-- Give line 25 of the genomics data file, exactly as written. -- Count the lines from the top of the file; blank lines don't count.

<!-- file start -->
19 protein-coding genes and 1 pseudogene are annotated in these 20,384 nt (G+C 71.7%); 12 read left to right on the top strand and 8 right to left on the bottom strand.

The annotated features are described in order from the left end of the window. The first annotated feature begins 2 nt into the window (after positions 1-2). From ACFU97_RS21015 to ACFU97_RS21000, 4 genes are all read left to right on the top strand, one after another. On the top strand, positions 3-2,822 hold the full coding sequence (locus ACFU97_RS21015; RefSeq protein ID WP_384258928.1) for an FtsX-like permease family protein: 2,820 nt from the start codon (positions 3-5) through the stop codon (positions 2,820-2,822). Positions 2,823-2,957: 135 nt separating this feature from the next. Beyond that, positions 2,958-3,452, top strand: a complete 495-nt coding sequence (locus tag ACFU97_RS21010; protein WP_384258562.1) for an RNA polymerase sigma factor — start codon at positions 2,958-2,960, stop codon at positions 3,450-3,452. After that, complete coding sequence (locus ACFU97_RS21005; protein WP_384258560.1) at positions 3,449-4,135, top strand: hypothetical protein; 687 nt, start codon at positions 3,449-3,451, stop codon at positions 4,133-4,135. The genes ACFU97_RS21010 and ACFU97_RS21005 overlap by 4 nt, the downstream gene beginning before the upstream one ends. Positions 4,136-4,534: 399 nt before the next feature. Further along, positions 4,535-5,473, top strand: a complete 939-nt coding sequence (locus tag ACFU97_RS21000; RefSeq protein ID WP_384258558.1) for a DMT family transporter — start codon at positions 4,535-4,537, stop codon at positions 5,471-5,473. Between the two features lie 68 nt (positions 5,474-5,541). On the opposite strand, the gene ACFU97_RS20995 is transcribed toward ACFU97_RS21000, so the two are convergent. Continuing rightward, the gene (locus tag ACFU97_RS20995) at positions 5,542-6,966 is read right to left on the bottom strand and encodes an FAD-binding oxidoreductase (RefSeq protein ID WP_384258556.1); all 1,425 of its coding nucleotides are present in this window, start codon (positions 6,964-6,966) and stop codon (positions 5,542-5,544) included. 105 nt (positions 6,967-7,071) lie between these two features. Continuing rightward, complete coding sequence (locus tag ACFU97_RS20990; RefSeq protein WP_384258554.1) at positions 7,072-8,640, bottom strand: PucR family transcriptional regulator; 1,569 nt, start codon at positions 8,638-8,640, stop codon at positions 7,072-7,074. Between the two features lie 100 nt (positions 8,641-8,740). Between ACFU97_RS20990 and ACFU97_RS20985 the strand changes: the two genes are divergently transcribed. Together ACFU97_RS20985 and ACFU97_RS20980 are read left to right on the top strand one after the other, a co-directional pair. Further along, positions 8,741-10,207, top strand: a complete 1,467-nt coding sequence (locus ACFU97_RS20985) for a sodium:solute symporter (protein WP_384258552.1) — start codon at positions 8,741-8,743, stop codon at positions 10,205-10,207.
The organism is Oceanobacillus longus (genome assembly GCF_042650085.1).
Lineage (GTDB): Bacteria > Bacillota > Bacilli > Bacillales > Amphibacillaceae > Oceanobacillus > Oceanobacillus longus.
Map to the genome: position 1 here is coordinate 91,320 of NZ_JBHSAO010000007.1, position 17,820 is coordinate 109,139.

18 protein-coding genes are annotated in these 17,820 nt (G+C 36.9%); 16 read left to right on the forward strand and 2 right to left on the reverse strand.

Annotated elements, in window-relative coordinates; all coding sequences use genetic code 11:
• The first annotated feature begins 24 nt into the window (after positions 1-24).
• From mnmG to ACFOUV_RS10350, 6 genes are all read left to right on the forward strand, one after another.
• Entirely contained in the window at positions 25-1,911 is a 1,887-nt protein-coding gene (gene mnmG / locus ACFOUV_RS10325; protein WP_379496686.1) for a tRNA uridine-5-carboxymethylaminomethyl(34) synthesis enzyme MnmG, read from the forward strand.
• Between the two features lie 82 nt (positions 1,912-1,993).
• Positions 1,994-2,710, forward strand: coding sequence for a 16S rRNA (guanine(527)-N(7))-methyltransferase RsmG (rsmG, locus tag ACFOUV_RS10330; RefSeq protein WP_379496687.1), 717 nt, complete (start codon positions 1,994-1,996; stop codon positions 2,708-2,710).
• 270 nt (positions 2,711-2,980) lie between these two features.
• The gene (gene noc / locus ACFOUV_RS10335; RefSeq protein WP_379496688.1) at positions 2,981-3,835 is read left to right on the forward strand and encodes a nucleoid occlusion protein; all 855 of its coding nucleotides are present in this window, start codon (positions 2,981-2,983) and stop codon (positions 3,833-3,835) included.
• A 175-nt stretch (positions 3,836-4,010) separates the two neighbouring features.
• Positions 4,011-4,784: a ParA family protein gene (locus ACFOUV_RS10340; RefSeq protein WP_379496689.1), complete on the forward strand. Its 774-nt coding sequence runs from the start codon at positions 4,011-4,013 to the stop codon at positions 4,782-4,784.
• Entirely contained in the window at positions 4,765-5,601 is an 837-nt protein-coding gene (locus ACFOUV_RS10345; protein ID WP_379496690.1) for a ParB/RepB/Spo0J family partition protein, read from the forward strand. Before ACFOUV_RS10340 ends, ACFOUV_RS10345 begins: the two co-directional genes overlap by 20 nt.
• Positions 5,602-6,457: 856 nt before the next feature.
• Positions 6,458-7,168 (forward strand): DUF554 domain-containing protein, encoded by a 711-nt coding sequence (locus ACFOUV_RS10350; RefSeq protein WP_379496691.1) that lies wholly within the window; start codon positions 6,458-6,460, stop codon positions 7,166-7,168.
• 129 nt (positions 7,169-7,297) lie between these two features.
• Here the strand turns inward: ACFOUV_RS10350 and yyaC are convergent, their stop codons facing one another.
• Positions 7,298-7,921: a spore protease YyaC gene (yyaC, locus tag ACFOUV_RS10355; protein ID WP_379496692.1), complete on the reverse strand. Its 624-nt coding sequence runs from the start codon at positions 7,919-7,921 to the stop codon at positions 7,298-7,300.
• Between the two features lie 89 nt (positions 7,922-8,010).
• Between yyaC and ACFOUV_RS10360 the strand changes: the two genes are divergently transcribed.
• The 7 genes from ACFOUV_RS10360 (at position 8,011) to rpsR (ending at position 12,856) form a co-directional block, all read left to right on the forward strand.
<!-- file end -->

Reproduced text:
• The 7 genes from ACFOUV_RS10360 (at position 8,011) to rpsR (ending at position 12,856) form a co-directional block, all read left to right on the forward strand.